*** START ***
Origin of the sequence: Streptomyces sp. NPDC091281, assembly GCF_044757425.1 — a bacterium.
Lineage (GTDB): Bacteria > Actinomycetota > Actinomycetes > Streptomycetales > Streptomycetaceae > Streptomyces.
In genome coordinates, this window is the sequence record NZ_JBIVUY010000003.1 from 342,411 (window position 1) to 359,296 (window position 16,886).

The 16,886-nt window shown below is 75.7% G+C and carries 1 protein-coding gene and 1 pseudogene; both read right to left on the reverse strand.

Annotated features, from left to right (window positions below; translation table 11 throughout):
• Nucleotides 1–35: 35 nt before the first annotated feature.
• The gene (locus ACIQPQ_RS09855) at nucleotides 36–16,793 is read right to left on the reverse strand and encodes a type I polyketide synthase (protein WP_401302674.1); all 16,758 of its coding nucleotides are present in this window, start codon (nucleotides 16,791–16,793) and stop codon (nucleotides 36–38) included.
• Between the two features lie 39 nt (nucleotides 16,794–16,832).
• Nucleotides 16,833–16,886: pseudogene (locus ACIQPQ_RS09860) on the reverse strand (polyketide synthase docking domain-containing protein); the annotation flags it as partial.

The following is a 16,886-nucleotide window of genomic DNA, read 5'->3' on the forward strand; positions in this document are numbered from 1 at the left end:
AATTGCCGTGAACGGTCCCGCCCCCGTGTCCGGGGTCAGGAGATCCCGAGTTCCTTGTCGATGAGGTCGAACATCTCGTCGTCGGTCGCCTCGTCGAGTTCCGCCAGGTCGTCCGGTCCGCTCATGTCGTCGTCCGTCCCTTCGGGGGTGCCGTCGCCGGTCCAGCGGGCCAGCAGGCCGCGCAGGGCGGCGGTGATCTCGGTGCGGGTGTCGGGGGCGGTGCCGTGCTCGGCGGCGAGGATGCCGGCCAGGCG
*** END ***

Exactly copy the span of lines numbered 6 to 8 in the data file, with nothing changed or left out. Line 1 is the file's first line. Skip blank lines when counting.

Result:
• Nucleotides 1–35: 35 nt before the first annotated feature.
• The gene (locus ACIQPQ_RS09855) at nucleotides 36–16,793 is read right to left on the reverse strand and encodes a type I polyketide synthase (protein WP_401302674.1); all 16,758 of its coding nucleotides are present in this window, start codon (nucleotides 16,791–16,793) and stop codon (nucleotides 36–38) included.
• Between the two features lie 39 nt (nucleotides 16,794–16,832).